Watchdog: Trump Interior head misled investigators in casino case
Former Interior Secretary Ryan Zinke and his chief of staff misled an internal federal watchdog about the department’s decision to punt on a proposed Native American casino in Connecticut, the watchdog said in a report released Wednesday.
The Interior Department’s Office of Inspector General (OIG) wrote in the report that in May 2017, an unnamed political consultant texted a casino lobbyist to inform him he would be dining with Zinke. The consultant confirmed to the OIG that he and Zinke regularly dined together and discussed the casino lobby’s arguments against amendments by two tribes to allow them to construct casinos off-reservation.
In interviews with OIG personnel, Zinke — who is now the GOP nominee for a new congressional district in western Montana — reportedly said he had not discussed the matter with the lobbyist, who was also unnamed, saying if he had interacted with the lobbyist it was only in a casual social setting. However, in the report, OIG wrote that “extensive evidence” indicated the lobbyist had specifically used the consultant to convey his concerns to Zinke.
The consultant told the OIG that in addition to discussing the casino’s arguments against the tribes at multiple dinners, he also asked Zinke if he could send him a one-page summary of those arguments in August 2017, to which Zinke responded, “Sure.” Later that month, both the lobbyist and the consultant dined at Zinke’s house, which the consultant said was specifically to allow the lobbyist to make his case directly to Zinke.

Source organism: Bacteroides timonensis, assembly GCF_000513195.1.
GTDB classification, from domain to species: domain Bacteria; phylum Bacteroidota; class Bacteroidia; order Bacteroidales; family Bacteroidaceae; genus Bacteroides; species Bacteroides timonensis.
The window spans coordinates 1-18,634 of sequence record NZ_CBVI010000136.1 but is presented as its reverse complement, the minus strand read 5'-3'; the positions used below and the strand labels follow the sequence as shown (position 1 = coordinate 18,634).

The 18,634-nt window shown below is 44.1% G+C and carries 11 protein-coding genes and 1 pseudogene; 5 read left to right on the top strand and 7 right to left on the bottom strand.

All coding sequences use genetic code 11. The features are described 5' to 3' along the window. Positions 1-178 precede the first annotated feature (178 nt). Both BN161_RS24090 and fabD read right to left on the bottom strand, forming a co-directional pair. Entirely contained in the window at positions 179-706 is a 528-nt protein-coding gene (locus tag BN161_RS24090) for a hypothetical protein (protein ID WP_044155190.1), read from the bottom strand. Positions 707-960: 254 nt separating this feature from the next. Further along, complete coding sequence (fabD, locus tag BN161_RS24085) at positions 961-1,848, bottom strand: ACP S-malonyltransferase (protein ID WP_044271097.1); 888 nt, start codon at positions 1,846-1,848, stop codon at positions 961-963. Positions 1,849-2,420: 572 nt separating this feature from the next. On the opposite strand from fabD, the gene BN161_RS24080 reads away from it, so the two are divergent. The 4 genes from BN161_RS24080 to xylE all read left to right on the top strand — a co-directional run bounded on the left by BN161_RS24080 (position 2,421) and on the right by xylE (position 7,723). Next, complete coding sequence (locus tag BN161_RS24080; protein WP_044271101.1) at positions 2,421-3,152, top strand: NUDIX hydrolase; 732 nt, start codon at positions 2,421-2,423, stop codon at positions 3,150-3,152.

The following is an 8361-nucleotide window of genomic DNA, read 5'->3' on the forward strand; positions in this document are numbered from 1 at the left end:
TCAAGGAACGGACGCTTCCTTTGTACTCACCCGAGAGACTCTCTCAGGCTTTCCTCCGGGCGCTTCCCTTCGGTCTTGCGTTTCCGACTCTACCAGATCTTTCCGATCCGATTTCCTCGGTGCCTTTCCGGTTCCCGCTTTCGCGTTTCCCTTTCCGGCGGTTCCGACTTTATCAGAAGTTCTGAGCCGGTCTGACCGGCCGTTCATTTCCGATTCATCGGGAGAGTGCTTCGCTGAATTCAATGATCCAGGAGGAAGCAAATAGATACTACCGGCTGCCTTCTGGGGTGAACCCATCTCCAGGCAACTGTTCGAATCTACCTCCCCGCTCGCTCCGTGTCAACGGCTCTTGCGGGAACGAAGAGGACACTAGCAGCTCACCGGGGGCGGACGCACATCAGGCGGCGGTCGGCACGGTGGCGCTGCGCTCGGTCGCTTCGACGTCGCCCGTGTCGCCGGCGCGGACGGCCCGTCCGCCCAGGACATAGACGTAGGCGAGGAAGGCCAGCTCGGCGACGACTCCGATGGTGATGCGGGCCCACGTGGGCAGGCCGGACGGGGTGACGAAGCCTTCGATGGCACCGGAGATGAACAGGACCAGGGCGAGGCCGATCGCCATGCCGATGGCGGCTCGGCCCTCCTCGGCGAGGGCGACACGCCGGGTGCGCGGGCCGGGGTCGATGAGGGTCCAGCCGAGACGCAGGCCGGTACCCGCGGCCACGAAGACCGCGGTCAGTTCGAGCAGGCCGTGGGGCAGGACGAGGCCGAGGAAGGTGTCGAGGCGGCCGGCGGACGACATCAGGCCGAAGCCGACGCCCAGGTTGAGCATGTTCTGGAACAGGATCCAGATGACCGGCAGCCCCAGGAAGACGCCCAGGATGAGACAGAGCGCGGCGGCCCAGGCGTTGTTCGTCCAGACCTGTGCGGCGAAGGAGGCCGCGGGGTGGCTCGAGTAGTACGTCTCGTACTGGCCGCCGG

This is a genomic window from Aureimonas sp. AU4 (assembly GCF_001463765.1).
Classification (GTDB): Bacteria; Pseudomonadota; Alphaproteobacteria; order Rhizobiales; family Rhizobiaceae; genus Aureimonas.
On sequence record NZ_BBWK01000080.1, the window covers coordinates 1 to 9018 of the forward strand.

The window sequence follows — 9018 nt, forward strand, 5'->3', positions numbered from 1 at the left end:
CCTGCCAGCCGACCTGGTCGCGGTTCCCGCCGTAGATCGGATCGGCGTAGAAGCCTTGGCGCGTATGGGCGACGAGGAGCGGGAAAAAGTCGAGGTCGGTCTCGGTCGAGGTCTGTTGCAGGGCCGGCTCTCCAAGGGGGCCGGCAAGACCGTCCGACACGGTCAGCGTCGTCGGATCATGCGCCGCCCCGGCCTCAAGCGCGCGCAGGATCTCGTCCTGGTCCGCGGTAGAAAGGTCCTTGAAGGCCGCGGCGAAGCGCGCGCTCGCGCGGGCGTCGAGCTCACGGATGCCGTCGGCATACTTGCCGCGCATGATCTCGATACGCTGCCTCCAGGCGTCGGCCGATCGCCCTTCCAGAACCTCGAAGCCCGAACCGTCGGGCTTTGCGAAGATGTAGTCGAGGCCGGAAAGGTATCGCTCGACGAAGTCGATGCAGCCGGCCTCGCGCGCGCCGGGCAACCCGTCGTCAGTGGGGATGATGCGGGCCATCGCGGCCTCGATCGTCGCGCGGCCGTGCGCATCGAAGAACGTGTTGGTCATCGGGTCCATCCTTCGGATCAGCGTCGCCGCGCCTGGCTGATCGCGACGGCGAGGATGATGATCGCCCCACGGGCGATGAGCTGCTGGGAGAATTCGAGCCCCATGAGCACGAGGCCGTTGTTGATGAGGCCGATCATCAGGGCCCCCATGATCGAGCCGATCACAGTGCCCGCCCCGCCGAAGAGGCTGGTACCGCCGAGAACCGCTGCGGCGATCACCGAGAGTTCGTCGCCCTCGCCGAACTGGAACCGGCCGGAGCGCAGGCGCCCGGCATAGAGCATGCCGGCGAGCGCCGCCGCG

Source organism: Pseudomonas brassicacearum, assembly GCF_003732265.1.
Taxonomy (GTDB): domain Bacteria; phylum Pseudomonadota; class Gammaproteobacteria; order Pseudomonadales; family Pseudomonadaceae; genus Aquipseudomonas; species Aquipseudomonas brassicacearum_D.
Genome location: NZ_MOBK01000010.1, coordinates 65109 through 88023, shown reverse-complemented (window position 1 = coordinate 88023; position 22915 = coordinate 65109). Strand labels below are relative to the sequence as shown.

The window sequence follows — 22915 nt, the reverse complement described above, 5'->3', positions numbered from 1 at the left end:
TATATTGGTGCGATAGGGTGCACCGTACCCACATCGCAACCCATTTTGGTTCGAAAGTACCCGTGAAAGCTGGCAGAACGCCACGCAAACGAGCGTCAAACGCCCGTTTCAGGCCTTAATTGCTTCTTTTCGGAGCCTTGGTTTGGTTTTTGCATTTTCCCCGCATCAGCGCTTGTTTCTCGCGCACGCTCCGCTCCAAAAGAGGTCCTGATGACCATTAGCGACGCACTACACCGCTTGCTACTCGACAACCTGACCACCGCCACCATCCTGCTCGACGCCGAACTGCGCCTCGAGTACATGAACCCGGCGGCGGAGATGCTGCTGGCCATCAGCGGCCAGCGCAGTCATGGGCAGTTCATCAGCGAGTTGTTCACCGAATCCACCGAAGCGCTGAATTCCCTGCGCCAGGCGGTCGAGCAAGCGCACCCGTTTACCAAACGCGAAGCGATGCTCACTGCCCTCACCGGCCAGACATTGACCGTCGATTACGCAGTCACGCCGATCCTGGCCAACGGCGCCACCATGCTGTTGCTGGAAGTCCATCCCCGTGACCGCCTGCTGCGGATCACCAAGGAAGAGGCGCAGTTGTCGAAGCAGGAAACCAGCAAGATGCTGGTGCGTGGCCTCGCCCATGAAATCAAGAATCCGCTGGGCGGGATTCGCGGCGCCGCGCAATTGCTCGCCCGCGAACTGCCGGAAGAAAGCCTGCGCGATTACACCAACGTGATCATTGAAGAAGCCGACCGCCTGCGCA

The OIG referred its finding in 2018 to the Justice Department, which declined to take action.
In a response included with the OIG report, Zinke denied any wrongdoing and suggested the report’s release was improper ahead of the 2022 midterm elections, as he is a candidate for a House seat. Zinke’s attorneys also called the report’s findings inaccurate, noting that he did not outright reject the proposal and thus “did not adopt the position of any lobbyist for or against the project.”
“His testimony was, and remains, that the DOI [Department of the Interior] should not have jurisdiction over off-reservation land,” the response states. “In other words, he did not believe Interior had jurisdiction over the issue and therefore refused to opine.”
Zinke’s campaign blasted the report, calling it “misleading and inaccurate.”
“Secretary Zinke repeatedly told the Inspector General that he was not subject to any influence in that matter because he lacked jurisdiction to act on the application. That should have ended the inquiry. Instead, on the eve of an election, the IG has released a misleading and inaccurate report that suggested Secretary Zinke lacked candor in his interview with IG agents. That is wrong,” the campaign said.
The report does not identify the tribes or the casino lobbying against them by name. However, the timeline and location align with a proposal by the Mashantucket Pequot and Mohegan tribes, which led to intense lobbying from Nevada lawmakers and the Nevada-based MGM Resorts International, which had also eyed a new casino in Bridgeport, Conn. In September 2017, the department declined to approve or deny the proposed tribal amendments allowing a casino on nontribal lands.
The state of Connecticut and the Mashantucket tribe sued in 2017, arguing improper influence by Zinke. In March 2019, two months after Zinke left his position at Interior, the department dropped its opposition to the casino.
House Natural Resources Committee Chairman Raul Grijalva (D-Ariz.), a frequent adversary of Zinke during his time as Interior Secretary, said in a statement that the report illustrated part of a “long litany of former Secretary Zinke’s lies and coverups.”
“The report labels this as ‘lack of candor’, but the plain language word for it is ‘lying.’ Zinke’s difficult relationship with the truth was most recently noted when he lied during the investigation into using taxpayer resources for personal gain.”
— Updated at 2:44 p.m.